If there’s one bit of advice to pick up from all this, it is: Just come! We want to see you.

Take charge of your health! Today is a good day to make an appointment for an annual checkup or well-woman exam —call SHS at 816-923-5800. Talk with us about all the ways we can help you get healthier, at any age.

Read Across America Celebration at SHS!

Dr. SeussOn Wednesday, March 2, Swope Health Services joined thousands of organizations in celebrating Read Across America Day.

Volunteers Ann Goodrich and Pam Bickel spent the morning in Pediatrics and WIC departments at SHS Central.

They sat one-on-one with children and quietly explored books, and at other times they read out loud to groups of kids. Children who participated selected stickers and took home a bag of books, donated via the Barnes & Noble holiday book drive.

Reading 1Sponsored by the National Education Association (NEA), this annual celebration of reading also marks the birthday of Theodor Seuss Geisel, better known as Dr. Seuss. That’s why our volunteers wore “Cat in the Hat” costumes and frequently used favorite Dr. Seuss books for read-alongs.

Goodrich, who has been a Reach Out and Read volunteer for more than two years, said she knows from personal experience as a Kindergarten teacher how important it is to read to children.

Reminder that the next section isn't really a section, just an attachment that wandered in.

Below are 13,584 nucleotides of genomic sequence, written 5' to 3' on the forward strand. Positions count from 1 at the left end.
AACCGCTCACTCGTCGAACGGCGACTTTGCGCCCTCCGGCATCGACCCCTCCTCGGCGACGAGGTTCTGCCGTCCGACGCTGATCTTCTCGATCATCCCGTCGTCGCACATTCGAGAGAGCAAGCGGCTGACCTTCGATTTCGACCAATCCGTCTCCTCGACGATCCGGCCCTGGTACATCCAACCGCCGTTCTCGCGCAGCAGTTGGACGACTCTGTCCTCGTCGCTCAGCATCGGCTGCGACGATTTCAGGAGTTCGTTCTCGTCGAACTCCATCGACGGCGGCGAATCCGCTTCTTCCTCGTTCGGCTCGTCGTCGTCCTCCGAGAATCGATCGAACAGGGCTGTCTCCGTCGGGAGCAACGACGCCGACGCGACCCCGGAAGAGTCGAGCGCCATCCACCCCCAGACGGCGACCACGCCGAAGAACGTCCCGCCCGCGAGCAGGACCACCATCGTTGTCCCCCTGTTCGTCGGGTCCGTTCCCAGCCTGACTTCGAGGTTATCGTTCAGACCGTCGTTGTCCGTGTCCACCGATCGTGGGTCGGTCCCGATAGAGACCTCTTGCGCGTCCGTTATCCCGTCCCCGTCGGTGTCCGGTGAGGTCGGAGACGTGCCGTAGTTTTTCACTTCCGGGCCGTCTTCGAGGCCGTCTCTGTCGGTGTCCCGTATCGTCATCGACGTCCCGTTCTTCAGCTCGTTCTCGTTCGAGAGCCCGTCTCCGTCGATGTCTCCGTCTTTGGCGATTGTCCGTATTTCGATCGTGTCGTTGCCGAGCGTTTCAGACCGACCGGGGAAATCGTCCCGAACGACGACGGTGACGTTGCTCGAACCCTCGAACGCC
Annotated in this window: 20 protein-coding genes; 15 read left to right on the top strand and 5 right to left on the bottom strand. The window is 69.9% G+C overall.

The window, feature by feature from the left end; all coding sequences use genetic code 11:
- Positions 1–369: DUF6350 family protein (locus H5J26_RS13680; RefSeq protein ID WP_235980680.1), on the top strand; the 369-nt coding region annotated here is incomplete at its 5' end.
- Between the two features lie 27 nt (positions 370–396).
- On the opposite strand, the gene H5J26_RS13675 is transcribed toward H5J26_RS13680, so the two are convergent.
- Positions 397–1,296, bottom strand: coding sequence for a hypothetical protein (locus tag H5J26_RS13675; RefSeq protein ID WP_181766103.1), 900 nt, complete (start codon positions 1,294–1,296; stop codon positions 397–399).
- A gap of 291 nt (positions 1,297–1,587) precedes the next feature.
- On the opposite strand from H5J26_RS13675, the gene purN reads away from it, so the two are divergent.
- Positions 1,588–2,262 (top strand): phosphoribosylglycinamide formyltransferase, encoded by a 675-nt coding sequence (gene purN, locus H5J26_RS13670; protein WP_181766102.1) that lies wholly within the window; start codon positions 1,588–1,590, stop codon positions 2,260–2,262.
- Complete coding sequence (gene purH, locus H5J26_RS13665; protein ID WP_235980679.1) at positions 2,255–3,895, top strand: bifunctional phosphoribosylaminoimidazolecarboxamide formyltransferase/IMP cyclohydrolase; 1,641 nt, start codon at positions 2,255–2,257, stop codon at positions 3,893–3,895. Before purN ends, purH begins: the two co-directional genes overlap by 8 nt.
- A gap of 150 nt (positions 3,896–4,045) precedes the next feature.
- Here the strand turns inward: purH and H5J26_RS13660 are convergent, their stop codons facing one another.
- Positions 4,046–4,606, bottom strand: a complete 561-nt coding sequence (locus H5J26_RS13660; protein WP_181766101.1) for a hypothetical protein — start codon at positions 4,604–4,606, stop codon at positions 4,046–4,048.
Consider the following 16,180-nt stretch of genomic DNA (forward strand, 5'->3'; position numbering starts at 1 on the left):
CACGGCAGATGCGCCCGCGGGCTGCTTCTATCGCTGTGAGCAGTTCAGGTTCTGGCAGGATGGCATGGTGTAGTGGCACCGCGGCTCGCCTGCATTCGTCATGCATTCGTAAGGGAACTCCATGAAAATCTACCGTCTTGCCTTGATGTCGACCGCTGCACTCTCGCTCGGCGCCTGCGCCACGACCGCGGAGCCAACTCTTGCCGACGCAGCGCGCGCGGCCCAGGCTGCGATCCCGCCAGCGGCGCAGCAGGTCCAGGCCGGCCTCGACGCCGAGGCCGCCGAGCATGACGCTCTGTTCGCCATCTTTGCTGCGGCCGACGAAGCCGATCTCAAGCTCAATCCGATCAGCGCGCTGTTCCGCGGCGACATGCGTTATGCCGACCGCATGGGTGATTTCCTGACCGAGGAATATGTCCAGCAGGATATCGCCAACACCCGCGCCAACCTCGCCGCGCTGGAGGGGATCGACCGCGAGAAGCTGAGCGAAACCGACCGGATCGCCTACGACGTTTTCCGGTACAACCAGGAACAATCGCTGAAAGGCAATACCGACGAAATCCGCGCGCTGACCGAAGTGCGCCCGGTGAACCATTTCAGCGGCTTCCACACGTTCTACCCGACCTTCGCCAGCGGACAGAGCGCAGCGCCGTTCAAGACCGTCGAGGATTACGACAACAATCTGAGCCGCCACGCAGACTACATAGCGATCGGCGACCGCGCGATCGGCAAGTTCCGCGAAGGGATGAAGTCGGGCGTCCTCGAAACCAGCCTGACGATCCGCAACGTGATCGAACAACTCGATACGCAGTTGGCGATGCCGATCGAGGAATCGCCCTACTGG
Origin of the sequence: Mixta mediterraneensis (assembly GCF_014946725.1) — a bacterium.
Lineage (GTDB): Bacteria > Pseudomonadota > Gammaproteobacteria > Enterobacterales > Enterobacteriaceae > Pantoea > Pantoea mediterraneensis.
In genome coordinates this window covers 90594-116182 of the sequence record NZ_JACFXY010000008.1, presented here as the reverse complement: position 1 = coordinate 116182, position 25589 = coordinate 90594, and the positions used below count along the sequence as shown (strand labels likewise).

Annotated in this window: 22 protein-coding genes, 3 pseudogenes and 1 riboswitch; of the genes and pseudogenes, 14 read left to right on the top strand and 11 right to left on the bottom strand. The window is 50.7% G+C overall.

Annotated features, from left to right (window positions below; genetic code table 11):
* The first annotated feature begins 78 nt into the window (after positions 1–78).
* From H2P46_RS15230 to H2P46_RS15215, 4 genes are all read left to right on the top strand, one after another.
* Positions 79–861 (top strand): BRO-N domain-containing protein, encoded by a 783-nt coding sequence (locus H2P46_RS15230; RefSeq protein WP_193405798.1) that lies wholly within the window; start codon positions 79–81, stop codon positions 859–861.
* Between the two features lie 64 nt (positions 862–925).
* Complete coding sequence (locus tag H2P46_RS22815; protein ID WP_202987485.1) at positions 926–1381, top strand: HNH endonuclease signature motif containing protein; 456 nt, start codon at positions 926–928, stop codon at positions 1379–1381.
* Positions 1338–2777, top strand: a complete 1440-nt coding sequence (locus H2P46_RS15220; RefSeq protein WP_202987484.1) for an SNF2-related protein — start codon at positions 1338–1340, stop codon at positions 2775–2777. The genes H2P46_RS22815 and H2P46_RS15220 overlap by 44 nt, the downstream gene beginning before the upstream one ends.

Children need a vocabulary of about 5,000 words by the time they start Kindergarten, she said. Those without will feel left behind, and she noted it can be difficult to catch up.

“I always tell parents to share their words with their kids,” she said. “You have 80,000 to 100,000 words — just give some to your child.”

Goodrich says it doesn’t even matter what you read — it’s OK to read your Facebook feed or text messages.

“They need to hear your voice,” she said. “They need to hear words and sounds to learn.”

According to the NEA, children who are read to and who read for pleasure are significantly more successful in school than children who do not.

Reading 3Goodrich agrees, and frequently takes time with parents to coach them with reading tips. You can make reading interactive by pointing out what’s happening on the page and asking your child questions about the story. Help build your child’s vocabulary by talking about interesting words and objects.

“You should read to children from Day One,” she said. “Take 20 minutes a day and hold the child on your lap. It’s a confidence you are putting into your child.”

If you missed our Read Across America celebration, you can still learn about reading to your children. You can find a Reach Out and Read volunteer in the WIC department, typically every Thursday morning, reading to kids and meeting with parents.

Call to make an appointment, even for a same-day visit, at 816-923-5800. Do you have suggestions for reading with kids? Leave us a comment about your favorite books or ways you make reading fun.

Reading 2